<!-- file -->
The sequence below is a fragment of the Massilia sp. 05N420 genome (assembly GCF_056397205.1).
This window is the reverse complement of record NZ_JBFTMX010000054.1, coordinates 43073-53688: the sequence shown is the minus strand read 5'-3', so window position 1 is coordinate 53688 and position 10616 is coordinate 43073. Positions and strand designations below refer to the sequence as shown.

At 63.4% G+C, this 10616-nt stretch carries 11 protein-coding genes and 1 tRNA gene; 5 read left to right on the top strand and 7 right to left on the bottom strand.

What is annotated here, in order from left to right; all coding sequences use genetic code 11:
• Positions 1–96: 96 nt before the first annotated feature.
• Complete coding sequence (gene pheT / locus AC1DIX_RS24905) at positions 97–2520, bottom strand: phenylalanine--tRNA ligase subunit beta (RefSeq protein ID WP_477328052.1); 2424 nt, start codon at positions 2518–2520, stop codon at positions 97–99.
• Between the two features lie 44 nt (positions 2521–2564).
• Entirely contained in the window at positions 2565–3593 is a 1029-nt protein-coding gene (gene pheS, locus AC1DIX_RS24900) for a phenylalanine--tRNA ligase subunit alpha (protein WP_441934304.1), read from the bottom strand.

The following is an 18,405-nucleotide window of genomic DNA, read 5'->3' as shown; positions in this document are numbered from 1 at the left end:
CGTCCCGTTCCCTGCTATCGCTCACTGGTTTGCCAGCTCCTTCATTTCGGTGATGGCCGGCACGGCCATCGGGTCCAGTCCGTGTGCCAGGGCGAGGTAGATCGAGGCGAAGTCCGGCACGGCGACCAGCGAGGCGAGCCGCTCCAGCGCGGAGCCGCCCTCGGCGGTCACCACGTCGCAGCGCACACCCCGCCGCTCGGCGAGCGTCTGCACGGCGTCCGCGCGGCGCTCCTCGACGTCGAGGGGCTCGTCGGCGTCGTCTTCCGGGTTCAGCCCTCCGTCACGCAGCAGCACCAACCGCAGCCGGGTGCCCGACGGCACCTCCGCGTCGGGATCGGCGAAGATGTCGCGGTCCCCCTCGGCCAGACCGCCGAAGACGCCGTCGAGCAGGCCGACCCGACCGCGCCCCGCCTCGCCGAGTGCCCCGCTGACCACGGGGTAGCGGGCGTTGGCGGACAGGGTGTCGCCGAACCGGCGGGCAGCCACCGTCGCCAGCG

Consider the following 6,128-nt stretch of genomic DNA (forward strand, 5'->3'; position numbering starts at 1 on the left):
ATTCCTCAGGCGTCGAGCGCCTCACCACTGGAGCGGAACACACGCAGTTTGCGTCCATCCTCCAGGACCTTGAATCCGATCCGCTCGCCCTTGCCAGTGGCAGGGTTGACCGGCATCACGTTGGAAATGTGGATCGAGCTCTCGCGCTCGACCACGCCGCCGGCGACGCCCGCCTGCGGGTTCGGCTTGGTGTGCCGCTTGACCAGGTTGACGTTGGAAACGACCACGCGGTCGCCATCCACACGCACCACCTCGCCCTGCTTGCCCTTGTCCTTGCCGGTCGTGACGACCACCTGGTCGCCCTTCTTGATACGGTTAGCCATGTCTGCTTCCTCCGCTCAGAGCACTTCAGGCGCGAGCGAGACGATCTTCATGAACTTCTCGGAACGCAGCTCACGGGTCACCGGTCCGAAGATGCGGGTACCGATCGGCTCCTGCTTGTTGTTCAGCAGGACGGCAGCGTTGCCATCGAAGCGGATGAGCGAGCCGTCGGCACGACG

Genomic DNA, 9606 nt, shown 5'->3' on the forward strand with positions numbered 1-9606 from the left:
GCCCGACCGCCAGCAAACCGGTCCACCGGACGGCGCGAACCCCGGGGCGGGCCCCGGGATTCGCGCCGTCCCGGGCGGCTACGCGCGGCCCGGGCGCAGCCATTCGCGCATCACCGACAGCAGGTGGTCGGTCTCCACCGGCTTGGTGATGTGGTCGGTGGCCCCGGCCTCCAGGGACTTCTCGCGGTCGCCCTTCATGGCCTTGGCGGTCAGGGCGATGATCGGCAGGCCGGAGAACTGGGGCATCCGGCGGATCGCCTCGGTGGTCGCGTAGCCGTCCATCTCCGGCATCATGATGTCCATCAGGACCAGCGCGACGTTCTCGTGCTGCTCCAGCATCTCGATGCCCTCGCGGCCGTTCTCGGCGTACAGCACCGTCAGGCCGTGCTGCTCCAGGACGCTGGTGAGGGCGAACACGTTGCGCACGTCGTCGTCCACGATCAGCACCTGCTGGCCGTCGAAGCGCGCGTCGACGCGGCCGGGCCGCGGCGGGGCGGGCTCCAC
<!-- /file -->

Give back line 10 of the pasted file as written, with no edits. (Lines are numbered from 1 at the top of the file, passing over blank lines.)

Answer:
CGTCCCGTTCCCTGCTATCGCTCACTGGTTTGCCAGCTCCTTCATTTCGGTGATGGCCGGCACGGCCATCGGGTCCAGTCCGTGTGCCAGGGCGAGGTAGATCGAGGCGAAGTCCGGCACGGCGACCAGCGAGGCGAGCCGCTCCAGCGCGGAGCCGCCCTCGGCGGTCACCACGTCGCAGCGCACACCCCGCCGCTCGGCGAGCGTCTGCACGGCGTCCGCGCGGCGCTCCTCGACGTCGAGGGGCTCGTCGGCGTCGTCTTCCGGGTTCAGCCCTCCGTCACGCAGCAGCACCAACCGCAGCCGGGTGCCCGACGGCACCTCCGCGTCGGGATCGGCGAAGATGTCGCGGTCCCCCTCGGCCAGACCGCCGAAGACGCCGTCGAGCAGGCCGACCCGACCGCGCCCCGCCTCGCCGAGTGCCCCGCTGACCACGGGGTAGCGGGCGTTGGCGGACAGGGTGTCGCCGAACCGGCGGGCAGCCACCGTCGCCAGCG